Come to find out, our downstairs neighbor had a warrant out for his arrest. So they pounced on the first black man they saw at our address. When they reviewed my dad’s ID and came up empty after they checked his records, they let him go. They didn’t apologize. Nothing. Just left. My dad was traumatized and shaken up for days after. I was so outraged when I heard the story that I wrote a letter to the police commissioner. Our pastor helped me get it to my intended audience (nothing came of it though). My mom joked that I should become a lawyer. I wanted to file a lawsuit against the city for the way they had mistreated my dad that day.
Considering the way most confrontations with the police end these days, my dad got off “easy.” It’s scary to think about how different the outcome would have been today. Some officers today think their uniform & badge makes them superior and infallible. Some grossly abuse the authority they’ve been given. I will pause here to say that I know there are good cops, even great cops out there. I have fond memories of the ones that came to my schools or were present at our community events. Sure, most of my favorite ones were people of color, or women. But a few of the interactions I have had with white cops, even recently, have been positive. So, by no means do I condone violence against officers. They are people too.
There are assholes in every profession. There are people that have no business in customer service, because they are rude as hell. There are teachers that could be more patient and doctors that need to work on their people skills. But those people aren’t carrying guns. Some cops are just bullies with a badge. They shoot first and ask questions later, if at all.
What’s worse is when rookie cops shoot people out of plain fear. Are they not trained to remain calm in certain situations? Are they trained at all to accurately determine a person’s level of threat? Let’s say someone is sitting in a car, still strapped with the seatbelt and their hands are up (just a random example). Isn’t he less of a threat than a man frantically waving a gun? Shouldn’t an officer’s gun only be drawn as a last resort?
I have looked at all of the “gadgets” officers carry up close. They have like 20 items on their belts! Is the baton, pepper spray, and taser there just for decoration? Are they only trained to kill? Why do they shoot so many rounds? Is there a reason why they can’t shoot the person in the leg, or the arm…oh wait. Sigh. Let’s face it, the prison system is a big business. But is arresting people to support that systemic oppression not as big of a priority as simply killing them off?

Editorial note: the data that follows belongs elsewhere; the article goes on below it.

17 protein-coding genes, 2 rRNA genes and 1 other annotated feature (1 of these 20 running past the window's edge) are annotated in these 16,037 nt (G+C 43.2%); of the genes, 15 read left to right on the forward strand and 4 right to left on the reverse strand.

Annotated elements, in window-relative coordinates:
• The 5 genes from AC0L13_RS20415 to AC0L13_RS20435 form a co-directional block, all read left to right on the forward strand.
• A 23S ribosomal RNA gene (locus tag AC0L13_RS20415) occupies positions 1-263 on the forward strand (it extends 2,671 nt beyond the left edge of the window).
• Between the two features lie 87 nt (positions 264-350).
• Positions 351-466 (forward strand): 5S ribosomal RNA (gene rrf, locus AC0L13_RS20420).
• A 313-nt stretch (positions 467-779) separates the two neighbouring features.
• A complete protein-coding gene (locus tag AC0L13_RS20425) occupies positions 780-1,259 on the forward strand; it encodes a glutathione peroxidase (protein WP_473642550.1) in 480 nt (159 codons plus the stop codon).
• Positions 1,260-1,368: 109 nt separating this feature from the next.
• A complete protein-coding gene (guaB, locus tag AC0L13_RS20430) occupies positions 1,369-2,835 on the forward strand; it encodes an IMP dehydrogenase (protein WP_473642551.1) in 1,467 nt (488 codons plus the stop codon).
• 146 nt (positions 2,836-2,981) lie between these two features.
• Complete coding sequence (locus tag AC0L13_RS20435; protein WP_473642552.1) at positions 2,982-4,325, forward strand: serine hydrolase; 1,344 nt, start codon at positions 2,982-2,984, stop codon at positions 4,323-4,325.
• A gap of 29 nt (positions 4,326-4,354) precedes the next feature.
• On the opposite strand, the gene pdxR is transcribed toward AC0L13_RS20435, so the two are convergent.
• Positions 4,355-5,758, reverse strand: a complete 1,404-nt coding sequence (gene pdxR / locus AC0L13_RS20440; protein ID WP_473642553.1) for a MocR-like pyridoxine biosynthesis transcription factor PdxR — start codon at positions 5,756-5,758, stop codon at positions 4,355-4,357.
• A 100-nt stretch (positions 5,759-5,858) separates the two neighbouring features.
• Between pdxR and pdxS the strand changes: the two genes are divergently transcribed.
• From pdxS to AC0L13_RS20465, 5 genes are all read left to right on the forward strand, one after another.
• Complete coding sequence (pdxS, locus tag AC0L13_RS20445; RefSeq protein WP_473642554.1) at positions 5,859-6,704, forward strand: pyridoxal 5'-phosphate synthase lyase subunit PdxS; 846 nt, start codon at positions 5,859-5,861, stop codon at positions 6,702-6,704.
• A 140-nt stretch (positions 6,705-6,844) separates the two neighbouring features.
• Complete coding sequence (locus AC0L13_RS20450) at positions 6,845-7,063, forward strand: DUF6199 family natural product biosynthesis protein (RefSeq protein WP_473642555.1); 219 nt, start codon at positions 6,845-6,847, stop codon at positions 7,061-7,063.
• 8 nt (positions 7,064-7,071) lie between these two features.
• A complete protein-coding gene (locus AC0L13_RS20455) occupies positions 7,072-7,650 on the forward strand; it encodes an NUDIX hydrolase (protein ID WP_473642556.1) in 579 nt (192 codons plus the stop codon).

I’m worried. I’m worried about my friends raising sons in this country, as things only seem to be getting worse. I’m worried for my brothers, especially the one that has a short temper and doesn’t care for the police. I’m worried for my father, less now that he’s older, but you never know. People are killing our fathers and perpetuating the stereotype of fatherless black children. I’m worried for my friend’s husbands that are great men that just happen to have one bad thing going for them, the color of their skin. I’m worried about ever having to witness the man that I love being killed in front of me. I don’t want to live in a world in which I pray that my future child is a girl, not a boy. Because she may have a better chance of making it to her 16th birthday, let alone her 30th.
I obviously have a lot of questions and no one seems to have the answers, not even Sway. There is something fundamentally wrong with this country. That’s what happens when people try to sweep institutional racism and a history of violence against black people under the rug. It bleeds out. Unfortunately, in the same way the three men killed this week did.